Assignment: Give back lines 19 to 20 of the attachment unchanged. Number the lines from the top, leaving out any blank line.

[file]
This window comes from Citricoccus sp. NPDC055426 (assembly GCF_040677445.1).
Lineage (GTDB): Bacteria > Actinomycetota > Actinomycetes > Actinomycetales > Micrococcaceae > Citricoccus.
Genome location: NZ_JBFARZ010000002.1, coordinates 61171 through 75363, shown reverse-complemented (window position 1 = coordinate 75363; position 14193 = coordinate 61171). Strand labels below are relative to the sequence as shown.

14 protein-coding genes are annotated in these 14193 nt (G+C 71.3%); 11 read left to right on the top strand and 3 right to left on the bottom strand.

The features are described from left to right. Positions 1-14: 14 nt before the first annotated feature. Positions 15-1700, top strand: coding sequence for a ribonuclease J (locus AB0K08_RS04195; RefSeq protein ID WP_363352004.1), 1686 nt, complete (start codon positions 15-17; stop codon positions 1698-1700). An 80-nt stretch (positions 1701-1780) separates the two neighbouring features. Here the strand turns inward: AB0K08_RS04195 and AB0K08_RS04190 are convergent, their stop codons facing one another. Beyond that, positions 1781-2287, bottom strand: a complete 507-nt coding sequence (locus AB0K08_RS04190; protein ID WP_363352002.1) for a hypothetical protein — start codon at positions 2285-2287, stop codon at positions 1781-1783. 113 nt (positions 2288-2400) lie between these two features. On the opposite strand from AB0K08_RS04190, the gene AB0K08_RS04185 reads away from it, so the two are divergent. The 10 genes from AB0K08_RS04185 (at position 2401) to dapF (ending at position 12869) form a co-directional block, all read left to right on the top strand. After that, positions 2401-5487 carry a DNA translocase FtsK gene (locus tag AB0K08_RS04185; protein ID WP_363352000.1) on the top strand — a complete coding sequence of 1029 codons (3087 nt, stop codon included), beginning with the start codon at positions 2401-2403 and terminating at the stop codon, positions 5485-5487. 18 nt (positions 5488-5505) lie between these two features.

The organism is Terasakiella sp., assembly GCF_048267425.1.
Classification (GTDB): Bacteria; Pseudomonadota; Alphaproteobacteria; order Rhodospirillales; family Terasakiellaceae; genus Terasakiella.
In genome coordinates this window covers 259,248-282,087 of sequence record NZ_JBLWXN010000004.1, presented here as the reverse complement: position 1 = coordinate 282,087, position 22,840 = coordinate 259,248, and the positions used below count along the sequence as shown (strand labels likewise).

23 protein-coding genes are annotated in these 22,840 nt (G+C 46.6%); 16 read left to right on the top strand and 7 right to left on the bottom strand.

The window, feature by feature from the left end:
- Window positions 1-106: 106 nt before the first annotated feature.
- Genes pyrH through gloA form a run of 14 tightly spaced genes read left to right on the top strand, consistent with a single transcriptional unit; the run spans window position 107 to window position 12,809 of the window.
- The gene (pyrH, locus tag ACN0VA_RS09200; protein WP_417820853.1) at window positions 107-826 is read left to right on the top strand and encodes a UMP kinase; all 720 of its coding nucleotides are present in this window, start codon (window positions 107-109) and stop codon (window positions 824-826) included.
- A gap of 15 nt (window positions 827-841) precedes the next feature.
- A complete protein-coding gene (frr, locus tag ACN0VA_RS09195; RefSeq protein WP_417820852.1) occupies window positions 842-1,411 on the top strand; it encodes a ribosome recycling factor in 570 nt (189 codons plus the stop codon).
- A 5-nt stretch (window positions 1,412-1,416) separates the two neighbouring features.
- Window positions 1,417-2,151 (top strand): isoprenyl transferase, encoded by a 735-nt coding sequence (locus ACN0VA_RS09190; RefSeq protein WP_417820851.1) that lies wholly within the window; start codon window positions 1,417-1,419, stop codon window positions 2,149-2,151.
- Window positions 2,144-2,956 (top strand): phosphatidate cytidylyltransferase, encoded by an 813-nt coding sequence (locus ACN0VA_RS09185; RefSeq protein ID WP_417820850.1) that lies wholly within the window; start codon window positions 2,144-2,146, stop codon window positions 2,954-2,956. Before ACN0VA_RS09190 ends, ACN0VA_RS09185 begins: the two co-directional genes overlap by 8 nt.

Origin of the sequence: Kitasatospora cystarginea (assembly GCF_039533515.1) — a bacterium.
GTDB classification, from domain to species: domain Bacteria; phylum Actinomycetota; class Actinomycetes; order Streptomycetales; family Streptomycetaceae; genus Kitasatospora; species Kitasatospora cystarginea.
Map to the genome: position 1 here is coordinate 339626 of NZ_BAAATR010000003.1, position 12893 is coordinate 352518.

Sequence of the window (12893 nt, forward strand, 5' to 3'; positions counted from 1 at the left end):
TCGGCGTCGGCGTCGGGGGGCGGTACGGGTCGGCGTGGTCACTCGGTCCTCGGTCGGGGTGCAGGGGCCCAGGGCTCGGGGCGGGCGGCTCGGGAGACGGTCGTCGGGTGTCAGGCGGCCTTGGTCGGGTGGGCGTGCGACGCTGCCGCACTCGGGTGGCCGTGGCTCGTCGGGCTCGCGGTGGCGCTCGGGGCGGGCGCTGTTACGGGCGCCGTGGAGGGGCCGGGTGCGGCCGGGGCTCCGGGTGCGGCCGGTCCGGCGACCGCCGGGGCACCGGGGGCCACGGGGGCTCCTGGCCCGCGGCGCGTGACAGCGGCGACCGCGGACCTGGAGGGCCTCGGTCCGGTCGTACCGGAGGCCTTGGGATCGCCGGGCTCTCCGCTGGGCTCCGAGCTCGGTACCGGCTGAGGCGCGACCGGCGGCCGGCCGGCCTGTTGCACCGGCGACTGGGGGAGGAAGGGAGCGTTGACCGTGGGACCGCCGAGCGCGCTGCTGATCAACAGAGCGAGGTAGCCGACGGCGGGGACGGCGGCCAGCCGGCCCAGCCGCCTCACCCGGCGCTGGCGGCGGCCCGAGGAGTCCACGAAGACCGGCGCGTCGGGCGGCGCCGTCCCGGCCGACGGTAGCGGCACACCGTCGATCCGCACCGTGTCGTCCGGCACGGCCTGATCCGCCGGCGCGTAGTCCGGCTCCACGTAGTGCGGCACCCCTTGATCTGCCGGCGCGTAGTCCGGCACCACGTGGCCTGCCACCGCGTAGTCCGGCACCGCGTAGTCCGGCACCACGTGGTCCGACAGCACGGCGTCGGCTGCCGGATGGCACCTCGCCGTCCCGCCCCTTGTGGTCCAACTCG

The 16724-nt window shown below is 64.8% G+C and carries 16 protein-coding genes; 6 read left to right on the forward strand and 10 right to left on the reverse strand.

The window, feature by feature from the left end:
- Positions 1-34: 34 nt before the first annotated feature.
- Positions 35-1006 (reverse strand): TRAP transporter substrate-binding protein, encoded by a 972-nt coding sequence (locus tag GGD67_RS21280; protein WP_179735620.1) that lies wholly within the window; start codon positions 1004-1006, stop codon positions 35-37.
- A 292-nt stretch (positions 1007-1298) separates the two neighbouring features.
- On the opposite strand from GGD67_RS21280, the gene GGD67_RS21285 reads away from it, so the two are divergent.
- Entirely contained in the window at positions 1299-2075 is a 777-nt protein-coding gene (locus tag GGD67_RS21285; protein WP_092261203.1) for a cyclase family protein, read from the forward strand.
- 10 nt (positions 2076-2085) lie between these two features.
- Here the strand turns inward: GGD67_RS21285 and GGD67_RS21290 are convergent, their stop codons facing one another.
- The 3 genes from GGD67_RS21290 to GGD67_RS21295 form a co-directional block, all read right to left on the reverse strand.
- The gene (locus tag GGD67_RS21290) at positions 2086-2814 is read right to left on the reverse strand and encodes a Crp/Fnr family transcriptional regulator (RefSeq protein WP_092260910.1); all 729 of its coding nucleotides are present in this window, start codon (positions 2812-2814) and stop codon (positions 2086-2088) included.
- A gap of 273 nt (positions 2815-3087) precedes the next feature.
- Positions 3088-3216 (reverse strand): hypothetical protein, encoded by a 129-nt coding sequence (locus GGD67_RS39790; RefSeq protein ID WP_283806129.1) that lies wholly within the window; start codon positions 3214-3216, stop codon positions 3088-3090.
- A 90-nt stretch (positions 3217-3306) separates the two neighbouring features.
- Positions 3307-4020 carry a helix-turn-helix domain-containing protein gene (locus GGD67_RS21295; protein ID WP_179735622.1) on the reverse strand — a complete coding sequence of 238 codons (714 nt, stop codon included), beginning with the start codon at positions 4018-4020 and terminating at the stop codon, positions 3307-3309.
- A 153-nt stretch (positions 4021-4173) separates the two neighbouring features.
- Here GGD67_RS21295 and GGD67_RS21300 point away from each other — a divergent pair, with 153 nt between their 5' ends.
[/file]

Origin of the sequence: Kitasatospora cystarginea (assembly GCF_039533515.1) — a bacterium.
GTDB classification, from domain to species: domain Bacteria; phylum Actinomycetota; class Actinomycetes; order Streptomycetales; family Streptomycetaceae; genus Kitasatospora; species Kitasatospora cystarginea.